Are you able to refinance lower right now? (Might of missed that in the post -sometimes reading on the bus has disadvantages)

    1. I remember when they were 17% for an FHA loan on a house I sold in 1982. I remember putting the proceeds in T-Bills paying 15%. Good old days.

  32. Physician on FIRE

    Ouch! You really did get burned on your vacation home. I know the pain, having built a home in 2007 that lost us a lot of money when we sold a year ago.

    I would be in favor of paying down that mortgage if you don’t sell in the near term. Debt free is a good way to be.


      1. Physician on FIRE

        Bulit our “dream home” in a small town. Lost my job shortly before the hospital went bankrupt a few years later. Left town, couldn’t sell. After 3-4 years of mostly seasonal renters, we put it on the market. Some 14 months later, we had an offer, and were able to agree on a sale price. Realtors helped on both sides, so fees were substantial. But small compared to our loss.

        Silver lining: by virtue of having renters in place before the local market went further south (when hospital closed), we were able to take a substantial ordinary loss on last year’s tax return. At a high marginal tax rate, it helped take the sting away.

        1. Interesting note on being able to take an ordinary loss on income taxes. Was there no income limit stipulation that goes along w/ it?

          Every time I look up whether I can deduct passive income losses, the answer is “NO” for whatever reason: not passively managing (instead of actively) or make more than $150,000 or some arbitrary income level or something.

          I gotta do some research on this subject! If you know the answer, I’d love to hear it. thx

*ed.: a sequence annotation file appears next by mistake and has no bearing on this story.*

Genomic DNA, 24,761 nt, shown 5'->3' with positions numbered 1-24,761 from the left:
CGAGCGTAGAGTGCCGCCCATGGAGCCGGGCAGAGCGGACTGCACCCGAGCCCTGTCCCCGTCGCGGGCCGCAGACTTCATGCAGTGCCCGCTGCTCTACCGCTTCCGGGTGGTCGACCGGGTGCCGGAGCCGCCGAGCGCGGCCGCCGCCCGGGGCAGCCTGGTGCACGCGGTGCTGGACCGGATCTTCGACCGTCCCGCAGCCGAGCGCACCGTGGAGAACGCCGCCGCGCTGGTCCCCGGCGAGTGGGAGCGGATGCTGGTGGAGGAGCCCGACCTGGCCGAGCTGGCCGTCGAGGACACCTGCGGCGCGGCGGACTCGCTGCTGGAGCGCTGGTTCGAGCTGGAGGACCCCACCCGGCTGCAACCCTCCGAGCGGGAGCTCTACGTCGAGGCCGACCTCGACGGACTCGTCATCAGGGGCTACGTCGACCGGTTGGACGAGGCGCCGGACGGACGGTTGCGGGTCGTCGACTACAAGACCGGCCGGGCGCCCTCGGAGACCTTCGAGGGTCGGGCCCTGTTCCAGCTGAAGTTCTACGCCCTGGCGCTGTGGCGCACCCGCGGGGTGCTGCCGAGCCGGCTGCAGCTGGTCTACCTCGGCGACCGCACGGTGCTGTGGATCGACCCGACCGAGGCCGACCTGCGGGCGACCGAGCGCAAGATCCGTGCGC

1. I think a post on this would be well received by your readership. There are lots of rules on being able to declare it active AND being able to say real estate is your profession. Much too detailed for the comments but could be a nice goto guide on what is needed to be able to do this

              1. There is actually a real statistic bloggers track, which is conversion. Basically only 1-5% of people actually do anything!

                So imagine if you are one of the top 5% who take action? Amazing things.

    1. Unfortunately, I’m unable to refinance the mortgage because the condo-tel mortgage market died after the financial crisis.

      I would so love to refinance to a 15 year fixed mortgage at 2.75%. I’ve got no way out but to pay this sucker off.

      1. What about refinancing another of your properties -presumably at a lower rate- and use the proceeds to pay off your higher interest Tahoe home mortgage?

  33. KP at PassiveFinance

    It’s awesome that you’re finally paying this mortgage off. It doesn’t feel good to time the market incorrectly, yet it happens to the best if us, whether it’s with real estate or securities. The nature thing to do is to cut your losses and move forward which is what you’re doing here.
    PS Your cash hoard is admirable!

  34. Nice post, Sam and I’m glad you didn’t turn out to be a welcher – nobody likes a welcher! Ha, ha!

    I took a big hit on my current house, bought it in 2006 at the top of the market and it lost about $100k in value in 2008. It still has not recovered 100%. We are planning on staying here for the foreseeable future though, so it doesn’t really matter. It just bugs me.

    I am trying to pay down the mortgage quickly and I have been using the following “trick” to make it easy. I take 33% of any “extra” money that comes in and pay down the mortgage. Examples of “extra” money include: annual bonus, tax refunds or profits from my wife’s side-business. Since we are always left with 2/3 of the “extra” money to play with, the extra principal payments are easy to take.

    1. Excellent system! It is very annoying, I hear you. But if you’re going to hold it forever then we might as well initiate operation mortgage pay down.

      Thank you for not welching on your debt! America salutes you!

  35. Dividends Down Under

    We don’t have a mortgage or property, so I can’t say what we’ve done. But I do like the simple tip of dividing your monthly payment in half, and paying that amount every fortnight (so you end up paying extra fortnightly amounts).